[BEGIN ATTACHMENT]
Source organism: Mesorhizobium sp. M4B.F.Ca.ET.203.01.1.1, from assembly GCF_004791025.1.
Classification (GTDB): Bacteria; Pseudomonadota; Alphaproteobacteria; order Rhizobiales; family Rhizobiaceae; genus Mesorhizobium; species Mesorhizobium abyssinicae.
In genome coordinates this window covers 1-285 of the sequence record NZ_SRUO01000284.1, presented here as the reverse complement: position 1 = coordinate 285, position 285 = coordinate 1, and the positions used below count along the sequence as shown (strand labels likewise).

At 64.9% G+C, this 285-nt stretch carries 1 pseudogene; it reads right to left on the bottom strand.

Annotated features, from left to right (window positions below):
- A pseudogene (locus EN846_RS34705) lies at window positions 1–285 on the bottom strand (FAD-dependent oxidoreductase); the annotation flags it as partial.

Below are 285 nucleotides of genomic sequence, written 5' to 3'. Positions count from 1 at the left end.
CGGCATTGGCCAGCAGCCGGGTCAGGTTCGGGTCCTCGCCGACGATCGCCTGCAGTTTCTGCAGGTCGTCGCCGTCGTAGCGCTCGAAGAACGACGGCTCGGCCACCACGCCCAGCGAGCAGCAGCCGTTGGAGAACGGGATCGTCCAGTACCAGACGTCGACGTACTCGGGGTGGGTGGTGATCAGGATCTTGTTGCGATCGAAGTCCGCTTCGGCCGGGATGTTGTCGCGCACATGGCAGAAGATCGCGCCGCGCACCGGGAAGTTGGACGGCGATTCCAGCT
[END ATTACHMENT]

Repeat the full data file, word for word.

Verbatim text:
Source organism: Mesorhizobium sp. M4B.F.Ca.ET.203.01.1.1, from assembly GCF_004791025.1.
Classification (GTDB): Bacteria; Pseudomonadota; Alphaproteobacteria; order Rhizobiales; family Rhizobiaceae; genus Mesorhizobium; species Mesorhizobium abyssinicae.
In genome coordinates this window covers 1-285 of the sequence record NZ_SRUO01000284.1, presented here as the reverse complement: position 1 = coordinate 285, position 285 = coordinate 1, and the positions used below count along the sequence as shown (strand labels likewise).

At 64.9% G+C, this 285-nt stretch carries 1 pseudogene; it reads right to left on the bottom strand.

Annotated features, from left to right (window positions below):
- A pseudogene (locus EN846_RS34705) lies at window positions 1–285 on the bottom strand (FAD-dependent oxidoreductase); the annotation flags it as partial.

Below are 285 nucleotides of genomic sequence, written 5' to 3'. Positions count from 1 at the left end.
CGGCATTGGCCAGCAGCCGGGTCAGGTTCGGGTCCTCGCCGACGATCGCCTGCAGTTTCTGCAGGTCGTCGCCGTCGTAGCGCTCGAAGAACGACGGCTCGGCCACCACGCCCAGCGAGCAGCAGCCGTTGGAGAACGGGATCGTCCAGTACCAGACGTCGACGTACTCGGGGTGGGTGGTGATCAGGATCTTGTTGCGATCGAAGTCCGCTTCGGCCGGGATGTTGTCGCGCACATGGCAGAAGATCGCGCCGCGCACCGGGAAGTTGGACGGCGATTCCAGCT